Did you know that while traveling, you could also help out scientists in various ways? If you haven’t heard about an organisation called Adventurers and Scientists for Conservation (ASC), it’s about time you do. I did some co-operation with them during my visit to Costa Rica in March 2014.

I recently participated in a project which is gathering data of Central American snakes to protect these creatures as well as raising awareness of the local people about these slithery friends. This project has currently been expanded for collecting data from all over South America, not just from Panama, even though it says so on the site. Taking part in this project was exciting.

The Gear Needed on the Field

Different projects require a different kind of gear, but there is some basic equipment that you should have. Those are a good GPS system to locate your exact coordinates, a waterproof notebook and a pencil to write down your discoveries and some reliable (preferably also waterproof) clothes and sturdy shoes. Every project has its special needs, so consult your project files (which you’ll get from ASC) what additional, specific items are required.

Searching for Subjects in Cahuita

Even though Costa Rica has extremely broad biodiversity, it isn’t easy to find the animals. There are so much of them hiding in the vast vegetation that you need a trained and keen eye to spot them while walking in the rainforests. It will take you some days to get some practice in spotting them among the trees and various plants, and a good guide can help you out on your first days. But be patient and after a little while, you’ll start spotting them by yourself. When that happens, it’s very rewarding.

We spent many days in Cahuita, which is one of the more remote national parks of Costa Rica. It’s not visited by as many tourists as the many other parks, and this is one of the reasons why we chose to visit here. The few people, the more opportunities to see wildlife and to explore around in peace. We had already visited the park one time before spotting anything more than little lizards or the occasional monkeys. When we started to see also sloths hanging on the tree branches several meters above ground level, among other wildlife, we were excited. But the snakes still stayed hidden from my cameras’ lens.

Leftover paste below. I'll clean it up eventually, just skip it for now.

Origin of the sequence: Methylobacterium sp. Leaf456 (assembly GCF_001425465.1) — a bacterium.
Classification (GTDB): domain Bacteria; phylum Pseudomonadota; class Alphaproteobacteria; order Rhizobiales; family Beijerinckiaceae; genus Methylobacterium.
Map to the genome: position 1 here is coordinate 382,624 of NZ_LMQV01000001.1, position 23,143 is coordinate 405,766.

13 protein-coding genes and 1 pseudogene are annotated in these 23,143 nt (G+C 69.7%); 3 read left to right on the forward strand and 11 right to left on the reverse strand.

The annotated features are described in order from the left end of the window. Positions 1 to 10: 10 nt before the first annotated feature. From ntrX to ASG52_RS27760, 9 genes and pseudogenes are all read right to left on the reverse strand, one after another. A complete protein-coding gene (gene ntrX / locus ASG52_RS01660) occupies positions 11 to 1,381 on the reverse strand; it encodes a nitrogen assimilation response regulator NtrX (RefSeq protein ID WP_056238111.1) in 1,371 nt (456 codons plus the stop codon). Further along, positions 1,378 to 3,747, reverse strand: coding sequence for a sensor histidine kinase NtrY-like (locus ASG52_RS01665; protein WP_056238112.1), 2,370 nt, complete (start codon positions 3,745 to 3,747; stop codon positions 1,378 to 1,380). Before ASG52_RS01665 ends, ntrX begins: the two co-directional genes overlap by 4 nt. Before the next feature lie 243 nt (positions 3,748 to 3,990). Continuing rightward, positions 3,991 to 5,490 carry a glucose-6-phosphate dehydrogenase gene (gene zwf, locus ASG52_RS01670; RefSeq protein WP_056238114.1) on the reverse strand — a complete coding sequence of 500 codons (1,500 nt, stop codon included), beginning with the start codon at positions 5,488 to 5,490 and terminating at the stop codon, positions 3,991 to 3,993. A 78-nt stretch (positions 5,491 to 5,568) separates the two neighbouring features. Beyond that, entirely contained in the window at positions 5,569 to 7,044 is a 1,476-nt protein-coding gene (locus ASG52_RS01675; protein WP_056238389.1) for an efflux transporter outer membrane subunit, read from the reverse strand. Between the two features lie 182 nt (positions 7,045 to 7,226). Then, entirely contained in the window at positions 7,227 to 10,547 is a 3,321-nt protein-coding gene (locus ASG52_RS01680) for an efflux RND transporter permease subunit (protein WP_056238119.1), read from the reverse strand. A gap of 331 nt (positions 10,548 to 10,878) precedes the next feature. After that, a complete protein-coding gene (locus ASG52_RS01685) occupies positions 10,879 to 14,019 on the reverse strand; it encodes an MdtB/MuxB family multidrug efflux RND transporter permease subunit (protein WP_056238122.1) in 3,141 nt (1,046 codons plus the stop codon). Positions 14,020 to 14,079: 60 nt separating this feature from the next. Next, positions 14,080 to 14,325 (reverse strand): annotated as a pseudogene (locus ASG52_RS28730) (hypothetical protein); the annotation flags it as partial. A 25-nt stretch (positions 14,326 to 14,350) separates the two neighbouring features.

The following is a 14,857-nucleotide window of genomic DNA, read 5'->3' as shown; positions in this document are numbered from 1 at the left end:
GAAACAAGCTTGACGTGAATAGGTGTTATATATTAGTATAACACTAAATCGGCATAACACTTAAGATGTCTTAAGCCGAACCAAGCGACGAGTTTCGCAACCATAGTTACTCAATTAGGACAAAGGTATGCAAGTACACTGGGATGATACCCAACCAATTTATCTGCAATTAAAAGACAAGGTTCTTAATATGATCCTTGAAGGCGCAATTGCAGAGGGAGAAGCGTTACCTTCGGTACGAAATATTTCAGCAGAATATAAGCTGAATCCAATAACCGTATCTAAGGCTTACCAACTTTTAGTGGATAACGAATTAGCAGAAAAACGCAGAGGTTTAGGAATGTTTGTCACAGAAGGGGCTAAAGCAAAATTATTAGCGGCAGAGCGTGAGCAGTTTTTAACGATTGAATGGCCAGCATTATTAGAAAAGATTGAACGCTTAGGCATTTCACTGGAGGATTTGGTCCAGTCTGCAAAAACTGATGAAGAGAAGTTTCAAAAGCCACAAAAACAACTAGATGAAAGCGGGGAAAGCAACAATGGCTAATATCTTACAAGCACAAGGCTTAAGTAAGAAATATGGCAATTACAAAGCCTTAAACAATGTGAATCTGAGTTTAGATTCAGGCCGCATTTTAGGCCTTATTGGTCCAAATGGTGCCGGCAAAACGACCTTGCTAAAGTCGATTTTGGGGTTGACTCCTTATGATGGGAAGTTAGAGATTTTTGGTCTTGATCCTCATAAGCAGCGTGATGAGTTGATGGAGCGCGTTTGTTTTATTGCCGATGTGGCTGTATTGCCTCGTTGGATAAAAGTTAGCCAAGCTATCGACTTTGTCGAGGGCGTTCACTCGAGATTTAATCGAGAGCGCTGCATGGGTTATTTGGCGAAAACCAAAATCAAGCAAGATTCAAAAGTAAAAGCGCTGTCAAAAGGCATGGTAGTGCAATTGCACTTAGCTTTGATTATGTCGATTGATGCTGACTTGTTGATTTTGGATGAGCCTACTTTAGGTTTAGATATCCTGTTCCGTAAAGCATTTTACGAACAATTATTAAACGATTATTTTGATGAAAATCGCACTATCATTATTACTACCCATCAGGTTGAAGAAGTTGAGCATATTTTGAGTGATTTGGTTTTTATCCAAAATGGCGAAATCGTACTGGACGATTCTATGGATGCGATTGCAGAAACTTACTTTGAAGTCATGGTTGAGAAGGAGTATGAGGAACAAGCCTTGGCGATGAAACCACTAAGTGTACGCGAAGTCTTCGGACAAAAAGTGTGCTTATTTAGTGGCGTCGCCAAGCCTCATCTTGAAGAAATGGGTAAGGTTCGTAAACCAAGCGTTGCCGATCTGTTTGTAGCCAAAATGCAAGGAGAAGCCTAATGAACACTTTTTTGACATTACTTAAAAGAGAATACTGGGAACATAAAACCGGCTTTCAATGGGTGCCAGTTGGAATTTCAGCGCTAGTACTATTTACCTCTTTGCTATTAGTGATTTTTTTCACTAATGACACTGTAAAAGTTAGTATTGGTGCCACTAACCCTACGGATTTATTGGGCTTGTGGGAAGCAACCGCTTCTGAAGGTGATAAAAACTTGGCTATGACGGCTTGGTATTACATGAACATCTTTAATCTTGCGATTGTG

When out exploring new sites you have to keep in mind that perhaps you’re not going to get any data for the project you’re currently participating, but don’t let that ruin your day. The people back at ASC are very understanding about that sometimes you’re just unable to collect data. You just have to go by the terms of the current circumstances in every situation and location. A photographing project is easy to participate because most of the times you probably have some camera with you. So when an opportunity comes up, you can quickly take advantage of it and snap the pictures.

Yellow snake, Cahuita national Park, Costa Rica
Little yellow snake in Cahuita national Park in Costa Rica

Finding the Snakes in Cahuita National Park

Finally on our second day hiking around in the National Park of Cahuita we encountered a snake. Though it was very close that we would have missed it. The snake was tiny, and it was sitting on a signpost not very far away from the entrance. We noticed it because it was bright yellow in color. When getting closer to my subject to get some good shots I thought about the instructions given in the information sheet of this project, of how to safely photograph the snakes.

Taking good care to obey them I got many good shots of this little, yellow and slithery fellow. I wrote carefully down the required information about the GPS coordinates, surroundings and weather conditions of the spotting site. While doing it, I felt very excited to encounter a snake finally in the rainforest and about the fact that I’d finally have something to send back to ASC to literally help out this science project! I would have loved to be able to catch more individuals but this time, they stayed hidden. Every little piece of information is better than nothing.

If this project is still going on in July when we’re heading for a month to the neighbouring country, Nicaragua, I will continue photographing snakes and gathering data for this project. Protecting the nature is a collective interest for us all. And always remember, that in preserving our beautiful globe there is no act too minor worth doing. I understood this when we were visiting the Cahuita National Park. All help counts!